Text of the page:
Joining Tom Jackson to discuss the postcards from their pasts are award-winning novelist A.L.KENNEDY (Day, All the Rage, What Becomes, The Blue Book) and award-winning non-fiction writer KEGGIE CAREW (Dadland, Quicksand Tales). We explore family secrets revealed by postcards, the complicated pleasures of smutty jokes, and where best in your study to display your postcard collection. Along the way we will meet a Barcelonan plastic surgeon, the lightest patriot in Trafalgar Square and spend a holiday in a mouldy tent. Two great story-tellers take their prompts from postcards. Wish you were here?

Newquay, 1974. “This is not the place it used to be. Too many longhaired layabouts.”
Mevagissey, 1980. “We erected the tent without any trouble but had to spend some time wiping it down as there was something black all over it, which Geoff took to be mould.”
Keggie’s postcard of Crazy Jane by Richard Dadd, 1855. It was sent to Keggie in 1974 and resonated with various different aspects of her life at the time, as the message suggests, “I saw this and thought of you…”
The Ramblas, Barcelona, 1975. A postcard sent by Keggie Carew to her mother. Keggie was unhappily working as an au pair, but it all came to an end when Franco died…
A.L. Kennedy has a log-standing fascination with the comic postcards she saw as a child. These are three examples she bought on Sark.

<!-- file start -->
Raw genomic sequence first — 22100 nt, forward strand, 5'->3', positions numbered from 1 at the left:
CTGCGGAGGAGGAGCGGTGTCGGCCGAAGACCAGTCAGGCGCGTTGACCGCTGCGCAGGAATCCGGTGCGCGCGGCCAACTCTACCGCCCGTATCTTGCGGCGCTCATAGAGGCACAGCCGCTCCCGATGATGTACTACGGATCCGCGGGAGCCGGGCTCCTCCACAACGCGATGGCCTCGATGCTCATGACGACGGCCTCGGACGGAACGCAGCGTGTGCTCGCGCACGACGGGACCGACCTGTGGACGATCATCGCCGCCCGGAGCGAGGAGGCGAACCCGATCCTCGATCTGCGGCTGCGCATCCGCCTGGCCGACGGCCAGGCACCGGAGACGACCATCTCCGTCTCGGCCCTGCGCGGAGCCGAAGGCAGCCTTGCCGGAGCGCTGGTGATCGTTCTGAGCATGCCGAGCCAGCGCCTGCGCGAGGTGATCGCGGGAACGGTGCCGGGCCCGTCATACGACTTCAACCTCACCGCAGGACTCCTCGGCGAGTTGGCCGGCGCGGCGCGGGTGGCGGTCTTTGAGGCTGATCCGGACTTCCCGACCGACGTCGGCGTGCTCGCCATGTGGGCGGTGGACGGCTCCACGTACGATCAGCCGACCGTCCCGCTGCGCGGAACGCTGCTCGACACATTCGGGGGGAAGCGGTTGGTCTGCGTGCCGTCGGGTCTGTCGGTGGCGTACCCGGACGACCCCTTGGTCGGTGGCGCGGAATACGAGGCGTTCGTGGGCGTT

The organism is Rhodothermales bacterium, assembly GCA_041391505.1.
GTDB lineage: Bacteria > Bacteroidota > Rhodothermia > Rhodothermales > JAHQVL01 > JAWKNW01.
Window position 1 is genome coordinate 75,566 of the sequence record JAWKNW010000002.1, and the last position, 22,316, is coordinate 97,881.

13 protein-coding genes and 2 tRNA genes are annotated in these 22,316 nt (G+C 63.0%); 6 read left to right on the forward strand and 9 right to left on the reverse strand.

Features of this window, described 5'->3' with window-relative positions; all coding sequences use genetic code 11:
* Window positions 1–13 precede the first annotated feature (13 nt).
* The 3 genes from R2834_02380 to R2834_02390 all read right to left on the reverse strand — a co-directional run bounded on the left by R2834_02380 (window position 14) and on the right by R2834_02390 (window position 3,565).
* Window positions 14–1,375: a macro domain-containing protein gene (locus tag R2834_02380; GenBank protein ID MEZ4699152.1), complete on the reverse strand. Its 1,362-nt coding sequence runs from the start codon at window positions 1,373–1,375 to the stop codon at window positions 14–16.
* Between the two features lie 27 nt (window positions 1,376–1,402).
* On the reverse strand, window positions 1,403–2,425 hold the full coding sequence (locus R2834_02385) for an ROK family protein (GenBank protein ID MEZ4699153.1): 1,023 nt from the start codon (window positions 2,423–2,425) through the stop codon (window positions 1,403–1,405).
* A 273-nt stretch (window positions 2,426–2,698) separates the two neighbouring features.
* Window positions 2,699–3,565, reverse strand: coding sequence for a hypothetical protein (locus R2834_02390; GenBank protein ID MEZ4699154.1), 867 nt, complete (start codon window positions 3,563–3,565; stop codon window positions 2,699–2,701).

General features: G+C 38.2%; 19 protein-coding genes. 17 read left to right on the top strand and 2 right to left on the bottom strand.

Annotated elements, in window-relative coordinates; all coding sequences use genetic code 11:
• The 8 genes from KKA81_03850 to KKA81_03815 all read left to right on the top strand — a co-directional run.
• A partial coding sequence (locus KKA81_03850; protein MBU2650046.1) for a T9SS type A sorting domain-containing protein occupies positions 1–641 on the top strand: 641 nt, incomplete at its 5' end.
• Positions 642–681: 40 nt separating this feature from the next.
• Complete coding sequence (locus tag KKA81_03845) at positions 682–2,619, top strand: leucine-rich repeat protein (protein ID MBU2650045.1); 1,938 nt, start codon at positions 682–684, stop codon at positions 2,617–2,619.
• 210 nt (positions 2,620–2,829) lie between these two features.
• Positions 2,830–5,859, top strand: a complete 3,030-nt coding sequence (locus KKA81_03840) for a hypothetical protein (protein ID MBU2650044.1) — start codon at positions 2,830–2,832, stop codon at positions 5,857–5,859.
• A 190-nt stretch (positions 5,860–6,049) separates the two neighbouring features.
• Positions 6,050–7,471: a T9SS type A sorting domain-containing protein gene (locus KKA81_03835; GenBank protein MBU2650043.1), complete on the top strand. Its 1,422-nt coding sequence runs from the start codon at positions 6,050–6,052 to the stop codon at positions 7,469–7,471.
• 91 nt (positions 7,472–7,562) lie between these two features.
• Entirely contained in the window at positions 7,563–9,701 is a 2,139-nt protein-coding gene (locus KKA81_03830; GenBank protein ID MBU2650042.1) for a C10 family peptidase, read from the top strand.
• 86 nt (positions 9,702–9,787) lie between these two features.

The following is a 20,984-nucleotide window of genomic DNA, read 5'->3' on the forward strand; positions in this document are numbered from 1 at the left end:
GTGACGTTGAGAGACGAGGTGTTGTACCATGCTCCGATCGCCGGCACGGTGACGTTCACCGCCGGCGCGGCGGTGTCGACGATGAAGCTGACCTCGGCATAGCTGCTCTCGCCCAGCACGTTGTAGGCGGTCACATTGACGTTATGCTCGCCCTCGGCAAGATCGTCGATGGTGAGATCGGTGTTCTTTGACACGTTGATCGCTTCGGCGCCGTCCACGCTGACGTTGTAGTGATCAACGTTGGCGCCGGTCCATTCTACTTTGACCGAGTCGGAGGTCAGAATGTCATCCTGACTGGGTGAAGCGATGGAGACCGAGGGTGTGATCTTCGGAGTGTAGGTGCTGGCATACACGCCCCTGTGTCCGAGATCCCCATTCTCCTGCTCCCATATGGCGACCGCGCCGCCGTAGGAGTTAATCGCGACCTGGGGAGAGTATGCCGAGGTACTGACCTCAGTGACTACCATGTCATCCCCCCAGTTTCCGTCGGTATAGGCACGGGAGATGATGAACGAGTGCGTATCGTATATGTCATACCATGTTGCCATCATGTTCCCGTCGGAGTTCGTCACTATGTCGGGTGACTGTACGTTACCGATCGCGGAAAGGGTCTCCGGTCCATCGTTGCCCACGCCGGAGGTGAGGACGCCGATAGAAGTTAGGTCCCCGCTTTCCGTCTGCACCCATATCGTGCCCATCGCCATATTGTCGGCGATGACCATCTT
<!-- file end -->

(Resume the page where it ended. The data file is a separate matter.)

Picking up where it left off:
The Insurance Exchange Building, Chicago, 1919. A card sent by Keggie’s great-grandfather to his son, her grandfather. The card was sent but had to be redirected as Keggie’s father was about to be born, amid family complications across three generations…
A card sent by Keggie’s father, Tom Carew, 1946. This card was one of the pieces of evidence discovered by Keggie that her father had been married during the war, before her married Keggie’s mother. The liner has an “intervention” – Tom Carew has marked Our Cabin.”
A.L. Kennedy’s postcard of a Cartier-Bresson photograph of Coronation day for George Vl, 1937. Trafalgar Square. The woman being held up to get a better view reminds Alison of her grandmother.
As a token of her all-encompassing interest in the life of a Lancaster bomber crew in her novel Day, A.L. Kennedy keeps this postcard of An Improvised Test of an Under-carriage, a 1940 war painting by Scottish painter Keith Henderson in her study. The man in the air is testing the wing in the unofficial style – by jumping up and down.
A singing postcard from Italy. Piazza Trieste e Trento